You don't need to be Irish to enjoy Saint Patrick's Day. Although the highly celebrated day has a "sober" history, pun intended. Looking at the lighter side of the day is not uncommon in the U.S.
Duality in select holidays occurs on Easter, which has religious significance and the Easter Bunny fable, Christmas too has both religious significance and a fabled theme of Santa Claus.
Green is the theme of the day, with shamrocks, leprechauns, parades, corned beef and cabbage, not to mention fierce Irish pride.
Saint Patrick's Day is celebrated on March 17, the saint's religious feast day and the anniversary of his death in the fifth century. The Irish have observed this day as a religious holiday for over 1,000 years.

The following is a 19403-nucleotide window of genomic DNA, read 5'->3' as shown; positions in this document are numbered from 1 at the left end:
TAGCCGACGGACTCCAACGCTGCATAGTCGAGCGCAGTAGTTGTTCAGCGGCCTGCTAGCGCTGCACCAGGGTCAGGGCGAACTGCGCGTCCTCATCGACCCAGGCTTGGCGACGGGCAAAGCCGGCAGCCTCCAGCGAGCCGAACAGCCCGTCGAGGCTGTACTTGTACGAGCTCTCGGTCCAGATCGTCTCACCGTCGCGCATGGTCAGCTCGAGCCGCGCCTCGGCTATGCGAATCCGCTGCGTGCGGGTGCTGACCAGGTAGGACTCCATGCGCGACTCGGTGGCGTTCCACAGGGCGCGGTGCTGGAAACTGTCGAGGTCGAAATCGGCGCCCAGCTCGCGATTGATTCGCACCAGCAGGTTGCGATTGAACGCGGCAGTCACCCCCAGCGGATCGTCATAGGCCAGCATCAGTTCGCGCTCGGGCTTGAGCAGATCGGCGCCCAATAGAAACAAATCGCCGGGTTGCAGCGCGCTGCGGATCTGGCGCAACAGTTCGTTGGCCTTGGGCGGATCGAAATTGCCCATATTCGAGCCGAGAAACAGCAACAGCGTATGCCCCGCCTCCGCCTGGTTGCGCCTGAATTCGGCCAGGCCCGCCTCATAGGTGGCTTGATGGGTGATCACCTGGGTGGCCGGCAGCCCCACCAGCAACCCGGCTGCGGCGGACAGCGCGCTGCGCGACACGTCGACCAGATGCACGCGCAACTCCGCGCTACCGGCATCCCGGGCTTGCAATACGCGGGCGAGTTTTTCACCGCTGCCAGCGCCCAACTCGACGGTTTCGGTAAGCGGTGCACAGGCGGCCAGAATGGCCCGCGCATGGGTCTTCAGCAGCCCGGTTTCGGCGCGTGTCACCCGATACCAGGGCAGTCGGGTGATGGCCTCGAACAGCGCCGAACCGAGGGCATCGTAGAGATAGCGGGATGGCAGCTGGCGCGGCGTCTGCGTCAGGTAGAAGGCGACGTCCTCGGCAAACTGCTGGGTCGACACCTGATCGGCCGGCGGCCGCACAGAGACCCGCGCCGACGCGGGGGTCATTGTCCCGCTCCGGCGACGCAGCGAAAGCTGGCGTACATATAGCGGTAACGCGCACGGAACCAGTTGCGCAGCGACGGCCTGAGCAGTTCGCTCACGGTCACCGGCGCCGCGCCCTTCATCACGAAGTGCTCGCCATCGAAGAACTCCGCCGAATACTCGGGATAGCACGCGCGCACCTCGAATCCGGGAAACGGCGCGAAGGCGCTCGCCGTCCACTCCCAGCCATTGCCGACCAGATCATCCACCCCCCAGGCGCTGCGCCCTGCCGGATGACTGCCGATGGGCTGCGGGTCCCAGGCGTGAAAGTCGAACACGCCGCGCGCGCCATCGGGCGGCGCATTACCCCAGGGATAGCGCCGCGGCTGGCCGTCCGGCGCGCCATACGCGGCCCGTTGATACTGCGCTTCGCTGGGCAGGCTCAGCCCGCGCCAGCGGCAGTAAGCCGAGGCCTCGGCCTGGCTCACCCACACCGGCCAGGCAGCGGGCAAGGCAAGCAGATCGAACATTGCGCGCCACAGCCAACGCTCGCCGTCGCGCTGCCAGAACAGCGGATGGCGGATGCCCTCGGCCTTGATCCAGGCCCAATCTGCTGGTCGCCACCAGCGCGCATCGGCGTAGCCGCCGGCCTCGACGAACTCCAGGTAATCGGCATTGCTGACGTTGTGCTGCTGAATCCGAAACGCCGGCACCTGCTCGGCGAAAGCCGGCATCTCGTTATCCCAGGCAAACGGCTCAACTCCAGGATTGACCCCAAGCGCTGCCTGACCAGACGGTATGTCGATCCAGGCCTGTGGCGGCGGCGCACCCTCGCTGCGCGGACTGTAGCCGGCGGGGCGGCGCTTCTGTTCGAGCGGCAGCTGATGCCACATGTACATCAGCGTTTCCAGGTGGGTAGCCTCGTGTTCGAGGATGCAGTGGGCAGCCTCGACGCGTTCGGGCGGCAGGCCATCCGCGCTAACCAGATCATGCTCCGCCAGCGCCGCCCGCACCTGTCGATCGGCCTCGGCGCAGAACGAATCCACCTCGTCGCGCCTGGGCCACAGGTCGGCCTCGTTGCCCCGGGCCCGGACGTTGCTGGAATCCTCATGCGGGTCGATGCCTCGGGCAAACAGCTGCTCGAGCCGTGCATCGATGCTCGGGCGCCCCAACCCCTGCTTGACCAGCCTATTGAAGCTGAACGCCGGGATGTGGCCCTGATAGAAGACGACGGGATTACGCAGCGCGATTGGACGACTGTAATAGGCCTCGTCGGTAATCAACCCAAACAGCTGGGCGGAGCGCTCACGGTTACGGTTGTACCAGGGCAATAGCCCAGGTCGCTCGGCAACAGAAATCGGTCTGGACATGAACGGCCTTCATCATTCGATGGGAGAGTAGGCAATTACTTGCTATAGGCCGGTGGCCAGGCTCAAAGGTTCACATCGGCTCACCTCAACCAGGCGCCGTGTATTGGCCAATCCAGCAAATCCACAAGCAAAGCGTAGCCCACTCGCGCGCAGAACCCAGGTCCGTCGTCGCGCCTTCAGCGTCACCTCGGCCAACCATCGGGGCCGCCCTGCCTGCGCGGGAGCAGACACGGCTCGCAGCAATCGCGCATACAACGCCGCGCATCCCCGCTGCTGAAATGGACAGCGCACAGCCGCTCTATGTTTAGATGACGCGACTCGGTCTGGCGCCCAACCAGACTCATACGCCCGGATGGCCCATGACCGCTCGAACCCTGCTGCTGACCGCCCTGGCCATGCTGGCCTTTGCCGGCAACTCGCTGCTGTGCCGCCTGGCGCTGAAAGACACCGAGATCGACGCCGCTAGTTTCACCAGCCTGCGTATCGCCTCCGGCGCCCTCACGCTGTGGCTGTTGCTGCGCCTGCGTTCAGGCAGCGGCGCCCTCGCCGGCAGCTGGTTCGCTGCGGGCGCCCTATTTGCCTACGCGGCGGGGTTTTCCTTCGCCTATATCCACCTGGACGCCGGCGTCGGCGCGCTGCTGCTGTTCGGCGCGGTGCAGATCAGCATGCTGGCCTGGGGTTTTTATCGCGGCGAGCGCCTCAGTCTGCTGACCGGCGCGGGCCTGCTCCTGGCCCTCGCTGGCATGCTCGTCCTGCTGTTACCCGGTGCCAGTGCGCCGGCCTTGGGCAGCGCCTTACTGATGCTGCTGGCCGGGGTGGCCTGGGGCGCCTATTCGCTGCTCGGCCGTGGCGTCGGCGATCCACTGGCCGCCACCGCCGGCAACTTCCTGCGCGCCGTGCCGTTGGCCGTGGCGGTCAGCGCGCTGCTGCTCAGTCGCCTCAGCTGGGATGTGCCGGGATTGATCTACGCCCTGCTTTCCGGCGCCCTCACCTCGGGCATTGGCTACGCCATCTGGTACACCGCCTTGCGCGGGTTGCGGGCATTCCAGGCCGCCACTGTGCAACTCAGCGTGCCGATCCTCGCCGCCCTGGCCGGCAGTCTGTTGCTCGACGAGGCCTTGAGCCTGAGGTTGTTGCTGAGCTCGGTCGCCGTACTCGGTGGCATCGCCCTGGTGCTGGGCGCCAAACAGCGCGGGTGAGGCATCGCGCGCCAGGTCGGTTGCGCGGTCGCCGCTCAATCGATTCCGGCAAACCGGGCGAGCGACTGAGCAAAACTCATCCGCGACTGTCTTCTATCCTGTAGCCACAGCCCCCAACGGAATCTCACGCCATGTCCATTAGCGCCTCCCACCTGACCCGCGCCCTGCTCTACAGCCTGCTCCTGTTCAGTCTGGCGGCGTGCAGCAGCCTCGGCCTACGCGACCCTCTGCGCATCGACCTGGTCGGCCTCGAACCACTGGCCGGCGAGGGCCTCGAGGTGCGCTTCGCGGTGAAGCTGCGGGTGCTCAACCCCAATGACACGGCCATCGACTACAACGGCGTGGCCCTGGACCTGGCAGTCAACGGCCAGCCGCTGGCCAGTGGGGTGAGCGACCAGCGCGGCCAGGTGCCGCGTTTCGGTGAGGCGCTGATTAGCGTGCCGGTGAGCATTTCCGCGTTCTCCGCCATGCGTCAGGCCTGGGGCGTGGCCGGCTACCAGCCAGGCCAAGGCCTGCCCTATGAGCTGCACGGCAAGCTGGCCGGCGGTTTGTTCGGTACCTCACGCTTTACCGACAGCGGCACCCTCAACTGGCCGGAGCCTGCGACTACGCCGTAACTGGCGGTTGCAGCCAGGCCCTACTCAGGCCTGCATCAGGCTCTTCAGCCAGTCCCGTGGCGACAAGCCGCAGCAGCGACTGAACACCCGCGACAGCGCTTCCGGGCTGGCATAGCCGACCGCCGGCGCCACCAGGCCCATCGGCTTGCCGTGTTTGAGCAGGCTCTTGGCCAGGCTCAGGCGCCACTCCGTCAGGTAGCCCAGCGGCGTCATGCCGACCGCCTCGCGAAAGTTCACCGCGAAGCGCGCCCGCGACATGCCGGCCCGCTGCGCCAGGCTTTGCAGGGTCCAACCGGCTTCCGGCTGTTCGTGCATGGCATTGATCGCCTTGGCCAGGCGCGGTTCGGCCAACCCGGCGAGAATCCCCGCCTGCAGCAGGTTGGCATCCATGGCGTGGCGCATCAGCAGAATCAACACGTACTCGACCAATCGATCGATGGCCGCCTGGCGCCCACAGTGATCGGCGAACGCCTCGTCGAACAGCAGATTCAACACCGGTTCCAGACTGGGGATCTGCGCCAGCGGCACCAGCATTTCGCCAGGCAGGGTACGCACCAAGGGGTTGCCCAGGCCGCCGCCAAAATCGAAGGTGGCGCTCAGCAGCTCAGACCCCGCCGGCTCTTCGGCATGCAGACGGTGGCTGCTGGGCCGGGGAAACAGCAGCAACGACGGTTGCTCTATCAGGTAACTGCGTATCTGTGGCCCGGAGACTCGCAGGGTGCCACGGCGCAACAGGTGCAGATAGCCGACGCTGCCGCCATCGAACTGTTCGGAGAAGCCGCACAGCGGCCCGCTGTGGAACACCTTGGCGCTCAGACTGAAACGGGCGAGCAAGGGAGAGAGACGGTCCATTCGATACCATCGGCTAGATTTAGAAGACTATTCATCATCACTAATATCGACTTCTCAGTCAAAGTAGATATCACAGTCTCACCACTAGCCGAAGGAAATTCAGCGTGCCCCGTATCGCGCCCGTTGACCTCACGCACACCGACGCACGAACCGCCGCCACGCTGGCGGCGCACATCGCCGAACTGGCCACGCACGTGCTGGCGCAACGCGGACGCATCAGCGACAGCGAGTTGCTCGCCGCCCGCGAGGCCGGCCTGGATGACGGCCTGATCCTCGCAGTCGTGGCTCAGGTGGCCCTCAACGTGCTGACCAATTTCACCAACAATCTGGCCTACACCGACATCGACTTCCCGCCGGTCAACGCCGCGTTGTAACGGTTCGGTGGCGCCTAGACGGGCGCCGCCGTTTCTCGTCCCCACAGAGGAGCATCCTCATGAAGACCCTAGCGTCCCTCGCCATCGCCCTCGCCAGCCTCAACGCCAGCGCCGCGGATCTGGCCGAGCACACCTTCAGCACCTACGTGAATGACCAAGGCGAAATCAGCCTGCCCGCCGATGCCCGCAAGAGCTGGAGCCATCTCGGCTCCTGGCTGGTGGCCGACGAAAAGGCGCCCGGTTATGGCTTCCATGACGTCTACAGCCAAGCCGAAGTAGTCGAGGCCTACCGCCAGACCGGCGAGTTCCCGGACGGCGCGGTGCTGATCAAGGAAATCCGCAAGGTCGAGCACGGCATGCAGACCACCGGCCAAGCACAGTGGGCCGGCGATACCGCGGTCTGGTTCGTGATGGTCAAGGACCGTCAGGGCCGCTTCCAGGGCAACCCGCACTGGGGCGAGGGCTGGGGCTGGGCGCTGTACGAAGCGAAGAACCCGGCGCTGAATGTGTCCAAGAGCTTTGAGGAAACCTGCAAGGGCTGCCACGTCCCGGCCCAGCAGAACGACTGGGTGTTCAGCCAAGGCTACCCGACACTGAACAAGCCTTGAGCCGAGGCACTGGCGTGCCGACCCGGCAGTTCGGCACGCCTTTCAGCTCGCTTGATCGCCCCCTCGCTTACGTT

Saint Patrick's Day, which falls during the Christian season of Lent, Irish families would traditionally attend church in the morning and celebrate in the afternoon. Lenten prohibitions against the consumption of meat were waived and people would dance, drink and feast-on the traditional meal of Irish bacon (corn beef) and cabbage.
With all of the parties at bars and pubs, street carnivals and parades, it's a great opportunity to meet new people, have some cool cocktails and tasty grinds with up-to-date recipes on the traditional corned beef and cabbage meal. Corn beef and cabbage pizza, and crispy Asian-style Corn beef and cabbage spring rolls are creative takes on the classic.